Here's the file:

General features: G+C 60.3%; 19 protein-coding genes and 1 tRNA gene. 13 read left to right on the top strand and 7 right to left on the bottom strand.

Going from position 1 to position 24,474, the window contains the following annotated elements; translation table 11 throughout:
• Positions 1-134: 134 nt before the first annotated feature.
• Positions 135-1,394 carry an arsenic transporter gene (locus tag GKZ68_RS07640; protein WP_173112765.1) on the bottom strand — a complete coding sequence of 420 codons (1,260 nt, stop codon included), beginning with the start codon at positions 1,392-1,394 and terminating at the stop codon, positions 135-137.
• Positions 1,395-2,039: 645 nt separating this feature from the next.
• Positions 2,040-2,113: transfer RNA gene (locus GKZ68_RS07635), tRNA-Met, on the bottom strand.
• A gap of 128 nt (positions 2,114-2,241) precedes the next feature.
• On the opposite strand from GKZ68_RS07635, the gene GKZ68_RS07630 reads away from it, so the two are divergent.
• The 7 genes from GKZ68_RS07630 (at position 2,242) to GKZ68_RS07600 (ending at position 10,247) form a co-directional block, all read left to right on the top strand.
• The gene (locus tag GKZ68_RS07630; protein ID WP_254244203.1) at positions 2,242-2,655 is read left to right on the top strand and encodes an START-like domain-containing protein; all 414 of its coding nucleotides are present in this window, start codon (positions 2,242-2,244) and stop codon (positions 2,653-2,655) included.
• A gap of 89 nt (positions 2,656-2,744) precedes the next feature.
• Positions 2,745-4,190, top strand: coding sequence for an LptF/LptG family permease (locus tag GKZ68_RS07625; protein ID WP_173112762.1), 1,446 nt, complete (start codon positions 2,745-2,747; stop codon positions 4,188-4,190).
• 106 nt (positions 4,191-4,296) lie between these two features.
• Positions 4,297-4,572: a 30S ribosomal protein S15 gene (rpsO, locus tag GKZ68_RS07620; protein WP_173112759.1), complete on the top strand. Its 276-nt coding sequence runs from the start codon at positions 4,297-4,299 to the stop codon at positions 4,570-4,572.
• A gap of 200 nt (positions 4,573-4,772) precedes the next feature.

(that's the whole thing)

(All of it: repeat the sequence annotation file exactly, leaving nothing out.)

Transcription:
General features: G+C 60.3%; 19 protein-coding genes and 1 tRNA gene. 13 read left to right on the top strand and 7 right to left on the bottom strand.

Going from position 1 to position 24,474, the window contains the following annotated elements; translation table 11 throughout:
• Positions 1-134: 134 nt before the first annotated feature.
• Positions 135-1,394 carry an arsenic transporter gene (locus tag GKZ68_RS07640; protein WP_173112765.1) on the bottom strand — a complete coding sequence of 420 codons (1,260 nt, stop codon included), beginning with the start codon at positions 1,392-1,394 and terminating at the stop codon, positions 135-137.
• Positions 1,395-2,039: 645 nt separating this feature from the next.
• Positions 2,040-2,113: transfer RNA gene (locus GKZ68_RS07635), tRNA-Met, on the bottom strand.
• A gap of 128 nt (positions 2,114-2,241) precedes the next feature.
• On the opposite strand from GKZ68_RS07635, the gene GKZ68_RS07630 reads away from it, so the two are divergent.
• The 7 genes from GKZ68_RS07630 (at position 2,242) to GKZ68_RS07600 (ending at position 10,247) form a co-directional block, all read left to right on the top strand.
• The gene (locus tag GKZ68_RS07630; protein ID WP_254244203.1) at positions 2,242-2,655 is read left to right on the top strand and encodes an START-like domain-containing protein; all 414 of its coding nucleotides are present in this window, start codon (positions 2,242-2,244) and stop codon (positions 2,653-2,655) included.
• A gap of 89 nt (positions 2,656-2,744) precedes the next feature.
• Positions 2,745-4,190, top strand: coding sequence for an LptF/LptG family permease (locus tag GKZ68_RS07625; protein ID WP_173112762.1), 1,446 nt, complete (start codon positions 2,745-2,747; stop codon positions 4,188-4,190).
• 106 nt (positions 4,191-4,296) lie between these two features.
• Positions 4,297-4,572: a 30S ribosomal protein S15 gene (rpsO, locus tag GKZ68_RS07620; protein WP_173112759.1), complete on the top strand. Its 276-nt coding sequence runs from the start codon at positions 4,297-4,299 to the stop codon at positions 4,570-4,572.
• A gap of 200 nt (positions 4,573-4,772) precedes the next feature.